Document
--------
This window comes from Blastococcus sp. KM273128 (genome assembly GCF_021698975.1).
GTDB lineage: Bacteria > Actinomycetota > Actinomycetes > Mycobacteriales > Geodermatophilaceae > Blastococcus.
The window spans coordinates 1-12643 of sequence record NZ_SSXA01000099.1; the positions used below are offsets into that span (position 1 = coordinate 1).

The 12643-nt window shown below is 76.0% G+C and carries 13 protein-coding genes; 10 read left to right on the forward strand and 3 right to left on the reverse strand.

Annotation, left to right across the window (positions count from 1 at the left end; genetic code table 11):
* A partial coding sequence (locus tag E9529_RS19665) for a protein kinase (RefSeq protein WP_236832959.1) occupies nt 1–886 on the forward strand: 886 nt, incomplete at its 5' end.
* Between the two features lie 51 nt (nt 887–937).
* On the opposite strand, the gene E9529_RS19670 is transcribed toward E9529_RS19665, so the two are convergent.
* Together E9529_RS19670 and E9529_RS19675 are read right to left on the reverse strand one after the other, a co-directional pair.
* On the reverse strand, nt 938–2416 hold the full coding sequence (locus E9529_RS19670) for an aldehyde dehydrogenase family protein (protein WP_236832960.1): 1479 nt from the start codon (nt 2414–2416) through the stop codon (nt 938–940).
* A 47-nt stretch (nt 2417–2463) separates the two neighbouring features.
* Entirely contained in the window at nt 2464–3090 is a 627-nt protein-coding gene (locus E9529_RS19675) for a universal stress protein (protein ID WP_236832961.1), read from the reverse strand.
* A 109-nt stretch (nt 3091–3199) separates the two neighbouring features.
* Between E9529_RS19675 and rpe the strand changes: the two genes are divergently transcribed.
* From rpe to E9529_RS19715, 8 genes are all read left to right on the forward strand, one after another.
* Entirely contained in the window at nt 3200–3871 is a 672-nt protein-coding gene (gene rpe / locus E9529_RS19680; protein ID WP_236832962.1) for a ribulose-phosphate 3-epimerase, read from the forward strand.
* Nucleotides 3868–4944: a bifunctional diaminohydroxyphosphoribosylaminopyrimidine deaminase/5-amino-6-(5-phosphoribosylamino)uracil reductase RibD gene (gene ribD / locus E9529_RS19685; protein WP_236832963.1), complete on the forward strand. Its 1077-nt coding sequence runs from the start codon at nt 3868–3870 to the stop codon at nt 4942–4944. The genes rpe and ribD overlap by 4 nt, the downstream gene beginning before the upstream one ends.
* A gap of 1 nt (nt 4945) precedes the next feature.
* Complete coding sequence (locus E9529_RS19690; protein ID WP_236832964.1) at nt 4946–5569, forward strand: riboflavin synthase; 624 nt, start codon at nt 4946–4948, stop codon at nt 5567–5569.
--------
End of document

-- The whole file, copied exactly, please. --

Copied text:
This window comes from Blastococcus sp. KM273128 (genome assembly GCF_021698975.1).
GTDB lineage: Bacteria > Actinomycetota > Actinomycetes > Mycobacteriales > Geodermatophilaceae > Blastococcus.
The window spans coordinates 1-12643 of sequence record NZ_SSXA01000099.1; the positions used below are offsets into that span (position 1 = coordinate 1).

The 12643-nt window shown below is 76.0% G+C and carries 13 protein-coding genes; 10 read left to right on the forward strand and 3 right to left on the reverse strand.

Annotation, left to right across the window (positions count from 1 at the left end; genetic code table 11):
* A partial coding sequence (locus tag E9529_RS19665) for a protein kinase (RefSeq protein WP_236832959.1) occupies nt 1–886 on the forward strand: 886 nt, incomplete at its 5' end.
* Between the two features lie 51 nt (nt 887–937).
* On the opposite strand, the gene E9529_RS19670 is transcribed toward E9529_RS19665, so the two are convergent.
* Together E9529_RS19670 and E9529_RS19675 are read right to left on the reverse strand one after the other, a co-directional pair.
* On the reverse strand, nt 938–2416 hold the full coding sequence (locus E9529_RS19670) for an aldehyde dehydrogenase family protein (protein WP_236832960.1): 1479 nt from the start codon (nt 2414–2416) through the stop codon (nt 938–940).
* A 47-nt stretch (nt 2417–2463) separates the two neighbouring features.
* Entirely contained in the window at nt 2464–3090 is a 627-nt protein-coding gene (locus E9529_RS19675) for a universal stress protein (protein ID WP_236832961.1), read from the reverse strand.
* A 109-nt stretch (nt 3091–3199) separates the two neighbouring features.
* Between E9529_RS19675 and rpe the strand changes: the two genes are divergently transcribed.
* From rpe to E9529_RS19715, 8 genes are all read left to right on the forward strand, one after another.
* Entirely contained in the window at nt 3200–3871 is a 672-nt protein-coding gene (gene rpe / locus E9529_RS19680; protein ID WP_236832962.1) for a ribulose-phosphate 3-epimerase, read from the forward strand.
* Nucleotides 3868–4944: a bifunctional diaminohydroxyphosphoribosylaminopyrimidine deaminase/5-amino-6-(5-phosphoribosylamino)uracil reductase RibD gene (gene ribD / locus E9529_RS19685; protein WP_236832963.1), complete on the forward strand. Its 1077-nt coding sequence runs from the start codon at nt 3868–3870 to the stop codon at nt 4942–4944. The genes rpe and ribD overlap by 4 nt, the downstream gene beginning before the upstream one ends.
* A gap of 1 nt (nt 4945) precedes the next feature.
* Complete coding sequence (locus E9529_RS19690; protein ID WP_236832964.1) at nt 4946–5569, forward strand: riboflavin synthase; 624 nt, start codon at nt 4946–4948, stop codon at nt 5567–5569.